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Carbon-free nuclear power in a crisis just when it’s most needed

Nuclear energy can produce carbon-free power, but struggles to sustain itself in competition with low-cost natural gas and renewables like solar and wind.

Steam rises out of a nuclear power plant's cooling tower.
Steam rises out of a nuclear power plant's cooling tower. (Andrew Caballero-Reynolds/AFP via Getty Images)

The Barakah nuclear power station, a four-reactor plant in the United Arab Emirates, is expected to go online later this year. Billed as the first commercial nuclear project in the oil-rich Arab world, Barakah will generate enough electricity for a major city — 5.6 gigawatts, at a cost of about $24 billion.

It will be one of more than 100 new nuclear plants being built around the world, including many “small modular reactors” capable of powering cities, campuses or rural areas without producing any carbon emissions. More than half of the planned reactors are located in China and Russia.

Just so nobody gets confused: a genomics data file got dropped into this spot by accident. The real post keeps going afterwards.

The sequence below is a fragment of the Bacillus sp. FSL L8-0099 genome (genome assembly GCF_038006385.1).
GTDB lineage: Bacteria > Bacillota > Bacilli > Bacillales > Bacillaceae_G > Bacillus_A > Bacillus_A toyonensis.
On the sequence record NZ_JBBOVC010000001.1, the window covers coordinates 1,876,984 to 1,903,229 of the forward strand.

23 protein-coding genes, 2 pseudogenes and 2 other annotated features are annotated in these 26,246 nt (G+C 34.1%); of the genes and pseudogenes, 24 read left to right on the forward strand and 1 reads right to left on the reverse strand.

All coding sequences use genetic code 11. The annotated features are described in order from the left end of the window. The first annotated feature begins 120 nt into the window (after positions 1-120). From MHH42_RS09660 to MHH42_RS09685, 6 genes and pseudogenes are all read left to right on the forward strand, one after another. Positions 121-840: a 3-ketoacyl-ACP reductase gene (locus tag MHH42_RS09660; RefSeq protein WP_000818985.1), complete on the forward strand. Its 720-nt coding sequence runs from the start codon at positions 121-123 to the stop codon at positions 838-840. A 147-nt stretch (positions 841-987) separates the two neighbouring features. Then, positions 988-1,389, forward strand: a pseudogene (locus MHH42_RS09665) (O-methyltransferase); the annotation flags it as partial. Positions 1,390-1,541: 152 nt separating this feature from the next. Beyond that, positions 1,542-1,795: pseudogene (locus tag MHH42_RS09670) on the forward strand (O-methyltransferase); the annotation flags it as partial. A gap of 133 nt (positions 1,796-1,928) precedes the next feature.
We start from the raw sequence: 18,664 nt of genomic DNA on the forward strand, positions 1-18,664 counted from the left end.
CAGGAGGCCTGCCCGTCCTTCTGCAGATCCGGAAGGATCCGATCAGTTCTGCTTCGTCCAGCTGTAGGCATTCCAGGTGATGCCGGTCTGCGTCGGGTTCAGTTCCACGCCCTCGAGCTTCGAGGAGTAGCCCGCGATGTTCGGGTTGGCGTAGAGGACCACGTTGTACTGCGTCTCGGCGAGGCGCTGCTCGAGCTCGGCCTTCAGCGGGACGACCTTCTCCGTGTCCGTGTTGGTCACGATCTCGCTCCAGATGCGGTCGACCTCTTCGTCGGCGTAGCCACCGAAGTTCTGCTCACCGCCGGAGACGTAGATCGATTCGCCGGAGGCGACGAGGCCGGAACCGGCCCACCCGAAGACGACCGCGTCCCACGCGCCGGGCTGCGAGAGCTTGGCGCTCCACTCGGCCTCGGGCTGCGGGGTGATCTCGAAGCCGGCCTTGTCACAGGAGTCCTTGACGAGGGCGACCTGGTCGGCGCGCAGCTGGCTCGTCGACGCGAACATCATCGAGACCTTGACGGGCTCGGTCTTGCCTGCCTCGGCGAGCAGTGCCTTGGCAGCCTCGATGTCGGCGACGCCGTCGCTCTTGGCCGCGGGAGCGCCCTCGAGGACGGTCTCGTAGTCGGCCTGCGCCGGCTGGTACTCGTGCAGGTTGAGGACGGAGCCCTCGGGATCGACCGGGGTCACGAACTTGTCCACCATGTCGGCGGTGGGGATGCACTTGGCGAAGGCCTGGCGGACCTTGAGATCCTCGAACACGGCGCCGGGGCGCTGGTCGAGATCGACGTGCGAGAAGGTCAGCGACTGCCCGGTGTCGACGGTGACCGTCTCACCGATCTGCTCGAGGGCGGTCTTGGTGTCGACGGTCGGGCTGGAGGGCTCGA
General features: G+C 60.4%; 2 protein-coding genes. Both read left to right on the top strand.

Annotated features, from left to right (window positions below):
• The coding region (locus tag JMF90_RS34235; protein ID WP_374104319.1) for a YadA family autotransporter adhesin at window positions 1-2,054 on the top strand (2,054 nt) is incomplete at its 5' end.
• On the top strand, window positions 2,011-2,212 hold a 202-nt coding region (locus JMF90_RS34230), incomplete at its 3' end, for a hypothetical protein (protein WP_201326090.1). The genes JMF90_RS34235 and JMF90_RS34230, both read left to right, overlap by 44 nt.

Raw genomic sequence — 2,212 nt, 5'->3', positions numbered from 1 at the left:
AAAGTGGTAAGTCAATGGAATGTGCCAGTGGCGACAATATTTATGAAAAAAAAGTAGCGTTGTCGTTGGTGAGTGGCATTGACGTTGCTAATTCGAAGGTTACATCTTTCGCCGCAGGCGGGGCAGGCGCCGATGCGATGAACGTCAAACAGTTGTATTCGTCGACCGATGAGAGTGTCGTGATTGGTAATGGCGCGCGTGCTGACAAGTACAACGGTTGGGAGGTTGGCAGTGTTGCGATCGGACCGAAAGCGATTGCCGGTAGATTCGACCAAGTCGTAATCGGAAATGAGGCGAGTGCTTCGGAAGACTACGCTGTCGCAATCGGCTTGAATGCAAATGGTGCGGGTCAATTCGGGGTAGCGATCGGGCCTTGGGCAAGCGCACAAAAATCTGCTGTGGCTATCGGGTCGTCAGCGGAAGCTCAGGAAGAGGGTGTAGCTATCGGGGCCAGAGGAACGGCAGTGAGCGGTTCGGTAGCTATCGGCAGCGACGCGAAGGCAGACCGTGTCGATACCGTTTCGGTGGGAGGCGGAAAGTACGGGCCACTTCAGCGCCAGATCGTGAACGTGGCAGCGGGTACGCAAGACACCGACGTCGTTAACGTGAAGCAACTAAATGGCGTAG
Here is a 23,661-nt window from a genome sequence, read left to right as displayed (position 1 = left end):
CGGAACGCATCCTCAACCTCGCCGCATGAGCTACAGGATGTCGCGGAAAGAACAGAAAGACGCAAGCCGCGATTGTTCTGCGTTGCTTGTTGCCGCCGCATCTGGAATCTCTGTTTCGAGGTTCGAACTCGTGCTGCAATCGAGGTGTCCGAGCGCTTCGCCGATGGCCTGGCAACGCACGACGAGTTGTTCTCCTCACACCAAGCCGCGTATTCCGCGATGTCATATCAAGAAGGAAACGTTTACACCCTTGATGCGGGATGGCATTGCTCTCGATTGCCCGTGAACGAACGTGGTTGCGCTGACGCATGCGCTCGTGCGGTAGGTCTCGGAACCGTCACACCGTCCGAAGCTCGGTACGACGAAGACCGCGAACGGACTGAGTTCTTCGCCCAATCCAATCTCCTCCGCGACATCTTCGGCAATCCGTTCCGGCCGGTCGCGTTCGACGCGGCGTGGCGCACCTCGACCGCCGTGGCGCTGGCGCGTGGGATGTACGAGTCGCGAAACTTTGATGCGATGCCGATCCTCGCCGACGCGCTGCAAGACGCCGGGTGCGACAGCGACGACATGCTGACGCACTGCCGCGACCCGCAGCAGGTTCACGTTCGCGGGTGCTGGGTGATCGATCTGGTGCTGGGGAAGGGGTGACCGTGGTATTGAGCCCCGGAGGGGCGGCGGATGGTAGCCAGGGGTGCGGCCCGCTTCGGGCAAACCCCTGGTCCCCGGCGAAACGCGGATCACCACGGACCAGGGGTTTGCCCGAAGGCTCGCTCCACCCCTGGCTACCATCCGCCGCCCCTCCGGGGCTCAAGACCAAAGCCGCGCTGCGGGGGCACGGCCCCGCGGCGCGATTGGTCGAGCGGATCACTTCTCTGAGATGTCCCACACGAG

The global growth of new power plants and mini-reactors stands in sharp relief to the state of the nuclear industry in the United States, where just three new reactors are in advanced development. The average age of reactors in the U.S. is 38.5 years and attempts to build new large-scale nuclear power stations have been abandoned, run billions of dollars over budget or both. A small-scale project that is furthest along is at least seven years from completion.

[The waste problem continues to weigh down nuclear power]

That small reactor is a joint project of private investors and the Department of Energy housed at the Idaho National Laboratory. So far about $800 million has been spent on the 12-unit plant, which could be operational by 2027 and provide electricity to the city of Idaho Falls and parts of northern Utah.

The U.S. nuclear industry, which has 57 plants with 96 reactors — the world’s largest fleet — finds itself at a critical crossroads.

Under siege

Nuclear currently generates 20 percent of U.S. electricity and the industry accurately touts its product as a climate-friendly defense against a warming planet.